A funeral was held last night for the Ricardo Portillo, the 46-year-old soccer referee who died after allegedly being punched in the head by a 17-year-old goalie. Friends and family attended the service dressed in white t-shirts and soccer jerseys to honor Portillo.
Hundreds trickled into the sanctuary at Our Lady of Guadalupe hoping to pay their respects to Ricardo Portillo. Some paced the halls silently. Some kneeled to pray. Others spoke softly in Spanish as music played.
With performers like Flaming Lips, Belle and Sebastian and Grizzly Bear coming to the Twilight Concert series, the Salt Lake City Arts Council expects another banner year for the series. Casey Jarman is the series director. He says schedule challenges make it rare for him to be able to land the good bands on the first try.
Members of the Boy Scouts Great Salt Lake Council met today to discuss how to vote on a proposal to partially lift a ban on gays in the organization. A final vote on the plan will take place at a national meeting later this month.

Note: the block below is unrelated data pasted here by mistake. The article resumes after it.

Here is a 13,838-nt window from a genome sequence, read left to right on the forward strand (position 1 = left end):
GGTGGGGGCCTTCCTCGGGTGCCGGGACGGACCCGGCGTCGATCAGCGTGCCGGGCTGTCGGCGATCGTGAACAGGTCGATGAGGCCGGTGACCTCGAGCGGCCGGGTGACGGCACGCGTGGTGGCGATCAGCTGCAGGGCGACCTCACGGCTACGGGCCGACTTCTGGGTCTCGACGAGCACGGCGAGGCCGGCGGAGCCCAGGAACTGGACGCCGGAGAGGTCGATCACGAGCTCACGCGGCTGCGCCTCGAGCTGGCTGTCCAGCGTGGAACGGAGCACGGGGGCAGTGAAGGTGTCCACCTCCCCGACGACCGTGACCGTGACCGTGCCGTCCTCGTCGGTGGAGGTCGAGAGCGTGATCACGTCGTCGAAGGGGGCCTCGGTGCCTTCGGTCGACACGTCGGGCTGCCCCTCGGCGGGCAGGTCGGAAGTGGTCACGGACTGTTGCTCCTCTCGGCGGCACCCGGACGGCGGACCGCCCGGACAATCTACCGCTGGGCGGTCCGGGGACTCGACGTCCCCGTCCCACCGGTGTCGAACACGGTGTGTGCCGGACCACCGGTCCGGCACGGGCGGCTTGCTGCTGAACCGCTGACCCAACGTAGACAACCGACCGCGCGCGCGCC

Notch Peak is a 9600-foot mountain about 35 miles west of Delta, Utah. From the top, it’s a two-thousand foot drop straight down – and that’s one reason why it’s become a favorite spot for BASE jumping – jumping off the cliff with wing suits and parachutes. There have been two fatalities there in the past year, one just ten days ago.
The Salt Lake City Council makes a decision about the Sugar House streetcar route, Senator Orrin Hatch files 24 amendments to the comprehensive immigration bill, and a community group protests a plan to build a freeway in West Davis County.
In a four-to-three decision the Salt Lake City council adopted the Sugar House Streetcar alignment recommended by a consulting firm the city hired to study the project. In other words, the second phase of the streetcar will be routed north on 1100 east despite fierce opposition. But members of the council who favor that route say it’s in the best interest of the city as a whole to move forward.
Sugar House resident Mark Unruh says he doesn’t understand the council’s decision.
A coalition of community and environmental groups is asking the Utah Department of Transportation to reconsider building a new freeway along the west side of Davis County. Their so-called "Shared Solution" asks U-DOT to study improving east-west roads and walkable communities as an alternative.
Community activist Lori Kalt wants to avoid a new freeway cutting through her neighborhood on the west side of Farmington.
Senator Orrin Hatch on Tuesday filed 24 amendments to the comprehensive immigration bill put forward by a group of Senators known as the Gang of 8. Hatch’s amendments focus on law enforcement, high-skilled work, health benefits, and back taxes.